22. It appears you do not understand The Regulatory Reform (Fire Safety) Order 2005 RR(FS)0 and it is the Responsible Person (RP) who has to implement the order. Article 3 defines who the RP is and in the case of flats it is the owner/owners who is/are the RP or they can employ a managing agents to take on the RP job. The RP has to implement the RR(FS)O which includes conducting a FRA also ensuring the significant findings are rectified. This means you need to establish who the RP is and deal with them, if you cannot get satisfaction contact the local Fire and Rescue Service who are the enforcing authority who can conduct an audit. The costs will be included in your tenants agreement and most probably include all the community work thats needs to be carried out. Any insurance matters, take it up with your insurance company.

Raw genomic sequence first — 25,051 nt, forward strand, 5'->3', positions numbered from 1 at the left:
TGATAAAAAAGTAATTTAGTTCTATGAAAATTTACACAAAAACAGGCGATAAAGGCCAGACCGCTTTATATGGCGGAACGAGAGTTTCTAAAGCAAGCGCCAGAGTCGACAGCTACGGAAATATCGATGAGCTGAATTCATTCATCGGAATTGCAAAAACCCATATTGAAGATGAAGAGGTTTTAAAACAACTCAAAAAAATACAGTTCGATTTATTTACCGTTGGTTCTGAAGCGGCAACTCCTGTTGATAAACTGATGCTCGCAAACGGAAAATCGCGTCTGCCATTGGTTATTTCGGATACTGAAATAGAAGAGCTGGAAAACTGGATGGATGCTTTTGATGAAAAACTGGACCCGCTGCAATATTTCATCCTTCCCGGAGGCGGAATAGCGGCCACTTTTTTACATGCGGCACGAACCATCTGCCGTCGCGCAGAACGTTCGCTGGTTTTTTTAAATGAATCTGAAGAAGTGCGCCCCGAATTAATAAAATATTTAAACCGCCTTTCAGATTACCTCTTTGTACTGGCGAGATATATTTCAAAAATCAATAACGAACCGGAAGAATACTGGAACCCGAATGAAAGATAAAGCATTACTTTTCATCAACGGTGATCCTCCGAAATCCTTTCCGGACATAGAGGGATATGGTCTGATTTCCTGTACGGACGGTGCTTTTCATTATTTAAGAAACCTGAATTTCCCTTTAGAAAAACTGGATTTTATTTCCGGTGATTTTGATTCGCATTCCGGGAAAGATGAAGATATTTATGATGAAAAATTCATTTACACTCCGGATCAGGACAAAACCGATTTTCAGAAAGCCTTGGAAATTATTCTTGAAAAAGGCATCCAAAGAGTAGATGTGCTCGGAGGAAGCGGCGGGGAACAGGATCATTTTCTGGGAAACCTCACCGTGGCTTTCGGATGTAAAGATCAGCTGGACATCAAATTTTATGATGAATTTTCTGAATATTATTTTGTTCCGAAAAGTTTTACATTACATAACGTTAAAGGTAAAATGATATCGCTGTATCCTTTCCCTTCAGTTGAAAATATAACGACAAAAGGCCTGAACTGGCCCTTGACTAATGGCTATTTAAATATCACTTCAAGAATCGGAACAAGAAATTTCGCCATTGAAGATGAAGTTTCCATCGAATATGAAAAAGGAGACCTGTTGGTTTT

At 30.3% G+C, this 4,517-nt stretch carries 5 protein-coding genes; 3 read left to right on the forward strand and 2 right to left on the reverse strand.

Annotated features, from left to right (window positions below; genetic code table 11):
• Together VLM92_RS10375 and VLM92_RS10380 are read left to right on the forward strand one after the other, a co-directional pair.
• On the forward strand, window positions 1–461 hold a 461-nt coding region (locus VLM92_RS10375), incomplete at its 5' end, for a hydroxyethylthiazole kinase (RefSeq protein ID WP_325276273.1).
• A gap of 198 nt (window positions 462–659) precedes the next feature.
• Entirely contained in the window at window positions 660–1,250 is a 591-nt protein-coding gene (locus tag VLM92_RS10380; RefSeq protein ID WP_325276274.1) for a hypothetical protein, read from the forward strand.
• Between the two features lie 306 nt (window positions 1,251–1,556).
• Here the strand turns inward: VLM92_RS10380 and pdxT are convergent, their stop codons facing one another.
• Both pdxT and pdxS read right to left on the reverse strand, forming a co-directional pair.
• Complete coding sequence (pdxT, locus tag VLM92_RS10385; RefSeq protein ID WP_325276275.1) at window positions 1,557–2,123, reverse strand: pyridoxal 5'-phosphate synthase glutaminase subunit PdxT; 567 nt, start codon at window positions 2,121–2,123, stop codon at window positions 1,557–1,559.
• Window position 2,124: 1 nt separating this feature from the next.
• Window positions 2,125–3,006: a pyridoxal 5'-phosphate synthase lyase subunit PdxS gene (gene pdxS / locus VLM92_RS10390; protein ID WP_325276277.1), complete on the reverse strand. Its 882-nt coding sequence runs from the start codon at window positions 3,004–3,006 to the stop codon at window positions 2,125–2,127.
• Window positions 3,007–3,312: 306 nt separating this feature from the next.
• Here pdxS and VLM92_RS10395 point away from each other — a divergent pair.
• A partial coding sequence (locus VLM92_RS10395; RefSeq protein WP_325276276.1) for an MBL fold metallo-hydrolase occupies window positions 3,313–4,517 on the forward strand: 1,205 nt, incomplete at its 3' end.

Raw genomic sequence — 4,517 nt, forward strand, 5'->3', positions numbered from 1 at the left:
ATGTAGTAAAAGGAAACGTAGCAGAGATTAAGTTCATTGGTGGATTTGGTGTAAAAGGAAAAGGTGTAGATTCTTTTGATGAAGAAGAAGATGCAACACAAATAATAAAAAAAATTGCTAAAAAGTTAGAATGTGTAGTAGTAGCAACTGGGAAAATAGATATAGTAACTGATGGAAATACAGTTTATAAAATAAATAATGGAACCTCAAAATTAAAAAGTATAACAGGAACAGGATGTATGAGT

23. If the kitchen is an enclosed habitable room in most cases the answer would be, it is not acceptable but to give a definitive rely you would need to give more information including a layout, preferably have it surveyed by a fire risk assessor.
  24. I am assuming this door is locked using a magnetic lock therefore it is subject to BS 7273-4 and requires a manual release which looks like a manual call point box but coloured green. Check out the above BS for more information.
  25. Riser ducts have fire risk from both sides and fire doors are fitted to prevent a fire passing from a riser duct to the escape route and visa versa consequent I my opinion rim locks would not be suitable. For more information check out http://www.firecode.org.uk/Code_of_Practice_hardware_for_fire_and_escape_doors.pdf page 60.